Strange the Dreamer – Laini Taylor

Published March 2017

‘Names may be lost or forgotten. No one knew that better than Lazlo Strange. He’d had another name first, but it had died like a song with no one left to sing it.’

For Lazlo Strange names are important. Robbed of his original and bought up an orphan, identified as such through the familial title ‘Strange’ and the first name of a monks tongueless uncle, Lazlo knows very little about who he is. What he does know is that for as long as he can remember, he has been fascinated by the mysterious city across the desert, the fabled city of Weep. But Weep has not always been Weep, and Lazlo alone seems to be the only one that remembers its original name being plucked from his head.

With the first part of the book following Lazlo’s ascent into ‘dreamer’ status, the reader is introduced to other characters key to the story in an unobtrusive fashion, including the antihero Thyon Nero who seems to exist to antagonise Lazlo but also bring out his best characteristics.

The God Spawn are also introduced – the offspring of the rape of the young denizens of Weep by the very Gods themselves. Or at least by those who act as Gods. Sarai, Ruby, Sparrow, Feral and Minya are the last surviving offspring of these pairings, and each one has a gift. They are also bright blue. Imprisoned in their floating citadel, suspended over Weep, the citizens unaware of their presence but fearing their home, the Godspawn live part lives awaiting discovery or death.

To some extent this is where the story really begins. A party of individuals, including Lazlo Strange, is created by the God Slayer to solve the problem of the floating citadel and restore Weep its sky. Yet the citizens do not know about the gifted teenagers in that metal prison, and it is an especial shock to Lazlo when he meets Sarai in his dreams. To say anything more would be to spoil the story completely – but I cannot encourage the reading of it enough. Some books lodge in your mind and make a small corner their home, never to quite leave, and this is one of those.

As per her other books, Taylor’s writing is the perfect blend of poetic description and skilful storytelling that appears her trademark. I know no one else that writes quite so beautifully, and perhaps Taylor herself should wear the moniker of ‘dreamer’, as it is an accurate description for the quality her work possesses. I cannot wait for Muse of Nightmares, and as it launches in the UK tomorrow, I cannot think of a more appropriate time to look back at Strange the Dreamer.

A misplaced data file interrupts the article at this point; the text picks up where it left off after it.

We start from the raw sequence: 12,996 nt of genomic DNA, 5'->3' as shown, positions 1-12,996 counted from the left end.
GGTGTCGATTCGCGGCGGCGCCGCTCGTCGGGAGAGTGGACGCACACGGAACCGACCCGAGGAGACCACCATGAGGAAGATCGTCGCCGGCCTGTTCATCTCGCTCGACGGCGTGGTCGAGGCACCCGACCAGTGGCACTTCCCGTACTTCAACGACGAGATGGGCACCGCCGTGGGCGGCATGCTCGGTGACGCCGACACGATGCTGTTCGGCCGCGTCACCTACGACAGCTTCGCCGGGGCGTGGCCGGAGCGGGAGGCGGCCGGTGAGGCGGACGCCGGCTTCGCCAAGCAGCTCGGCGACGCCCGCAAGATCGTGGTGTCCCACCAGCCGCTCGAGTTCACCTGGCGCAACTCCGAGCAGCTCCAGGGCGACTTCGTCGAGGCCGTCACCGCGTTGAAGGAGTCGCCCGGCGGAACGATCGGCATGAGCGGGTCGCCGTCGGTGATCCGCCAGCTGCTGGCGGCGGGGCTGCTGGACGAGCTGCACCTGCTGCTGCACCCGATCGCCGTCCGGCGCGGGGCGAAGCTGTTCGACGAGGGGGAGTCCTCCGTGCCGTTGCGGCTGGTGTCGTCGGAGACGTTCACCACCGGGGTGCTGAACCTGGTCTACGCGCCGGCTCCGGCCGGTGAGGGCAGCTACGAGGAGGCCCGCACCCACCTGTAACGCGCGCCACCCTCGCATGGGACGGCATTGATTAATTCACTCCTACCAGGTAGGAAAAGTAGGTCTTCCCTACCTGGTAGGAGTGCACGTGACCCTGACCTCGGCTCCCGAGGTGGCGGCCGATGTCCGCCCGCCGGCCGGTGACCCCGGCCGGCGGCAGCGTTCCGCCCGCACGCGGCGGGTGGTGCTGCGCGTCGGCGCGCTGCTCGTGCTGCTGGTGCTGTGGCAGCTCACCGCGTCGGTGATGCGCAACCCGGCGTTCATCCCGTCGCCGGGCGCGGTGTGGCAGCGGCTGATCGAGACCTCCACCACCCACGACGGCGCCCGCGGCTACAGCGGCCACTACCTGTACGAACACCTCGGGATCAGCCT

As mentioned previously, names are important things. The following idea particularly struck home:

‘What if it works, but my terrors come, too?’

Lazlo shrugged. ‘We’ll chase them away, or else turn them into fireflies and catch them in jars.’

Hence the name of the blog. Writing terrifies me – it has done since being told that my writing style was not academic enough whilst at University. Ironically my dissertation tutor pointed out that I would be better suited to blogging or journalism rather than academia, but that doesn’t make this any less scary. But at the same time I have suddenly become unemployed in a very crappy way, left without a source of income for the first time in a decade, and apparently that is far more terrifying than writing. In fact, it is so terrifying that writing about things I like seems a good form of escapism. So this is something for me to channel my energy into (apart from the endless job applications) and to focus on. A goal, if you will. This blog is very much going to act as my jar, and each single post will be a firefly, reminding me that I can overcome situations and that there are things in life that I love, that bring me hope, happiness and peace. Massive thanks goes to Stephen @mywickedwords who offered a blog as a prize, and in doing so started this whole escapade off.